3. City-ordered minimum wages could complicate budget talks. The $15-an-hour minimum wage ordinances in Minneapolis and St. Paul are emerging as a probable sticking point at the state Capitol because those and other city-imposed workplace rules will be part of the Legislature’s end-of-session bargaining. Minneapolis passed its ordinance almost two years ago for an eventual $15 minimum wage. St. Paul followed last November. The battle has been playing out in the courts ever since. Opponents of the Minneapolis standard recently asked for state Supreme Court review of a March defeat in the Court of Appeals. If justices decide in coming weeks to take the case, there’s little chance they’d render their verdict before the Legislature goes home for the year. In the meantime, Republicans in the Legislature are trying to erect a new roadblock. “We think it’s a mistake to have a patchwork of bills across the state,” said Senate Majority Leader Paul Gazelka. “Lots of small businesses have more than one location. It’s hard to navigate different sets of rules all across the state.” Gazelka, R-Nisswa, said his caucus plans to fight hard to prevent cities from adopting minimum wages higher than the state standard. And for those that have done so already, the measure wouldn’t allow them to enforce or administer the ordinances. The preemption also covers ordinances imposing time off or shift-scheduling regulations on employers. The provision is part of a broad Senate budget bill set for a vote next week, meaning it will likely make it to final negotiations in May. The Democratic-led House took a position Wednesday against an almost identical plan when House Republicans unsuccessfully tried to put it into a budget bill. (MPR News)
4. House votes on whether humans are changing climate. Minnesota House members revealed Wednesday whether they believe humans are causing climate change. It broke largely along party lines: 79 lawmakers, including all 75 Democrats, voted yes, and 50 Republicans voted no. Five Republicans did not vote. They voted on this sentence: “The legislature finds and declares that greenhouse gas emissions resulting from human activities are a key cause of climate change.” That was all it was. No money, no regulations. State Rep. Frank Hornstein, DFL-Minneapolis, proposed adding the declaration to a much larger bill covering jobs, economic development, energy, climate and telecommunications policy and finance. Several Republicans spoke against the vote — and the notion of human-caused climate change. “Human activities are not the cause of climate change,” said state Rep. Eric Lucero, R-Dayton, in a speech on the House floor. He repeated the sentence at least twice and continued, implying, apparently, that because the earth has been both colder and hotter in the past, climate science is flawed. “We were at one point in an ice age,” he said, adding later, “This is fake.” (Pioneer Press)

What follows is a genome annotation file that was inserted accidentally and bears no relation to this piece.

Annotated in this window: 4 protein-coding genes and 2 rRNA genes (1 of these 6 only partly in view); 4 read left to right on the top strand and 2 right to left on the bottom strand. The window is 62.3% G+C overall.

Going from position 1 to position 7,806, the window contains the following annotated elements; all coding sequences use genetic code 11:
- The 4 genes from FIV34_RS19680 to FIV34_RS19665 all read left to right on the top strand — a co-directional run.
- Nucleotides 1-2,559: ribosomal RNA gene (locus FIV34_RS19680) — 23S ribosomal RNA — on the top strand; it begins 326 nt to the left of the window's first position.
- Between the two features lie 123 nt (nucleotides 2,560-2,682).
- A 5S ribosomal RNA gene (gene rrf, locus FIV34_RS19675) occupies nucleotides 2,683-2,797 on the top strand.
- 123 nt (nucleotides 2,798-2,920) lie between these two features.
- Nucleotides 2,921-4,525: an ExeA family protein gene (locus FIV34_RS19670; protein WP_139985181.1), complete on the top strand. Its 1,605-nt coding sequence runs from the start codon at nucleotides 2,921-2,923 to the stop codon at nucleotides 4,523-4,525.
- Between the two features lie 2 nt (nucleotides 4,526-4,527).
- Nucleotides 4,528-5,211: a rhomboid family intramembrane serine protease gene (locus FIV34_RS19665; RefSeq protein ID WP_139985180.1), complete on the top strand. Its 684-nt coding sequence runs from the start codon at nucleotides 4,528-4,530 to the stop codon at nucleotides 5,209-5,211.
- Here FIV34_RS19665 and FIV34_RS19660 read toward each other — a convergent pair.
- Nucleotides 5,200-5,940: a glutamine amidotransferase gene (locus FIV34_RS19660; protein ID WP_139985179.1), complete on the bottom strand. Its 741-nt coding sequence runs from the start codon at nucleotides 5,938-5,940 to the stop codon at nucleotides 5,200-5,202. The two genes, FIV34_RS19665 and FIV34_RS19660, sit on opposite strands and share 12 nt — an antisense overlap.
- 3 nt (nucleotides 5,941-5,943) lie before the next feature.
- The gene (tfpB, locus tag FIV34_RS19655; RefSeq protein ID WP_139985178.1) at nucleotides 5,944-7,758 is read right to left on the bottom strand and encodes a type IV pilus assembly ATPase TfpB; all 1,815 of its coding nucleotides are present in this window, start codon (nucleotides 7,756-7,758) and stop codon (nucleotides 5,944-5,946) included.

5. Anger over signs leads to proposed budget cut. Fort Snelling sits at the confluence of the Mississippi and Minnesota rivers, which the Dakota people called “Bdote.” But visitor signs at the fort using the word “Bdote” have some lawmakers upset. “I do not agree with what the [Minnesota Historical Society] is engaged in doing, and I believe it to be revisionist history,” said Sen. Scott Newman, R-Hutchinson. Newman and other Republican Senators say the historical society is attempting to change the history of the fort, which cannot be changed to fit modern or politically-correct interpretations. “Whether our history is good or it is bad, we should know what it is because it will guide us in the future,” Newman said. The Senate Finance Committee is using the history snit to cut the historical society’s budget by $4 million a year — an 18 percent cut that could mean 80 layoffs and the closure of popular sites. Democrats say it reeks of retribution. “So, why do we take what is a gem of this state and just turn it upside down?” said Sen. Richard Cohen, DFL-St. Paul. (WCCO-TV)